Bermuda Fireworm (Odontosyllis enopla)
The mating ritual of the Bermuda Fireworm (Odontosyllis enopla) or “glow worm” is the stuff of Bermudian legends. Many an apprehensive visitor has been dragged down to the seashore in the dark to witness the spectacle. The event happens every month in the summer on the third night after the full moon, beginning promptly 56 minutes after sunset.
The female worms appear first, swimming up from the bottom of muddy bays to make circles at the sea surface. The ladies begin to give off an intense green glow as they do this, like little marine fireflies. All this glowing, while a magical spectacle for human observers, is designed to attract the attention of the male fireworms at the bottom of the bay. Careful observers will see the small male worm shoot up to the surface to meet and mate with a circling female. Don’t blink or you will miss it!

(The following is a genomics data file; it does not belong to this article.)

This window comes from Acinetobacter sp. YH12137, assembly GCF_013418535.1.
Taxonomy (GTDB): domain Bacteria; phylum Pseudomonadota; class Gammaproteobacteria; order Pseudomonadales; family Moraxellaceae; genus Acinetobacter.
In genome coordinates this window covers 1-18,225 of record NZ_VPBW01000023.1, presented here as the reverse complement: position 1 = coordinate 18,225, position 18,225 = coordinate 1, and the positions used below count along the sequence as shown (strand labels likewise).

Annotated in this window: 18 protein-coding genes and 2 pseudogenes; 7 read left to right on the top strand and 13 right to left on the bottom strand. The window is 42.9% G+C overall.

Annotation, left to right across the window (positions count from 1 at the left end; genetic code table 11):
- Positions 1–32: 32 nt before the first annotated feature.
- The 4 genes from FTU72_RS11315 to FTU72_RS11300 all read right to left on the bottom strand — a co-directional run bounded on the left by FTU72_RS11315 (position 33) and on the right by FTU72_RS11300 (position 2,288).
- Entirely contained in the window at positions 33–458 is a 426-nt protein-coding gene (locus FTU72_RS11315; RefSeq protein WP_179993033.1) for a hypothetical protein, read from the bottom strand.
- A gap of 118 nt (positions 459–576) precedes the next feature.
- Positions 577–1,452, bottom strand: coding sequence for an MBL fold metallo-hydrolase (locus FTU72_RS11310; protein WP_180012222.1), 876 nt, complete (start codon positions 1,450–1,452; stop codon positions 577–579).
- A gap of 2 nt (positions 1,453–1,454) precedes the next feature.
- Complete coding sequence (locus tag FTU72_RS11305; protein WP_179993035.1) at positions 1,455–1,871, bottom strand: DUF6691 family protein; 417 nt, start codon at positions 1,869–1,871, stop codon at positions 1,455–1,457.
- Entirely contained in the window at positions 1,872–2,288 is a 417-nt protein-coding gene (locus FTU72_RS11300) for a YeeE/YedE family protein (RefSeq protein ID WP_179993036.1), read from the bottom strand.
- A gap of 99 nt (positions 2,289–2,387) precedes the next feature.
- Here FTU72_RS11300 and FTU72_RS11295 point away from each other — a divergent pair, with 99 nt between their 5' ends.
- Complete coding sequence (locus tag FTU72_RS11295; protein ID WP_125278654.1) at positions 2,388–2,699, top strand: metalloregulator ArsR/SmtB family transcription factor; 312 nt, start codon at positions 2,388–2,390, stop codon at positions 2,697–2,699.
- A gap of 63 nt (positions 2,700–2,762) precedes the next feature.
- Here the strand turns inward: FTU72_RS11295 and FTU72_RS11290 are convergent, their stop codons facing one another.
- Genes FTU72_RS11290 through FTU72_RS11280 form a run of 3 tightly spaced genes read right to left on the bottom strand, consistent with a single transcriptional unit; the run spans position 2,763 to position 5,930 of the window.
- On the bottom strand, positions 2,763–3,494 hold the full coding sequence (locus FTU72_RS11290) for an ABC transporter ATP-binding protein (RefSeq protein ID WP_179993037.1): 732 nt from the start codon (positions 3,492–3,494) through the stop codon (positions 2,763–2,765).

Fireworms can be observed from the bridge at Ferry Reach Park, in Flatts Inlet and sometimes in Hamilton Harbour. Both the Bermuda Underwater Exploration Institute and Bermuda Zoological Society offer ‘glow worm cruises’, consult their websites for details.
Full moons for summer 2012:
June 4th, July 3rd, August 2nd, August 31st (blue moon), September 30th, October 29th
Sunset times can be found through the Bermuda Weather Service at this link.
Additional Fireworm Information:
Bermuda’s Marine Life, by Wolfgang Sterrer. Page 72.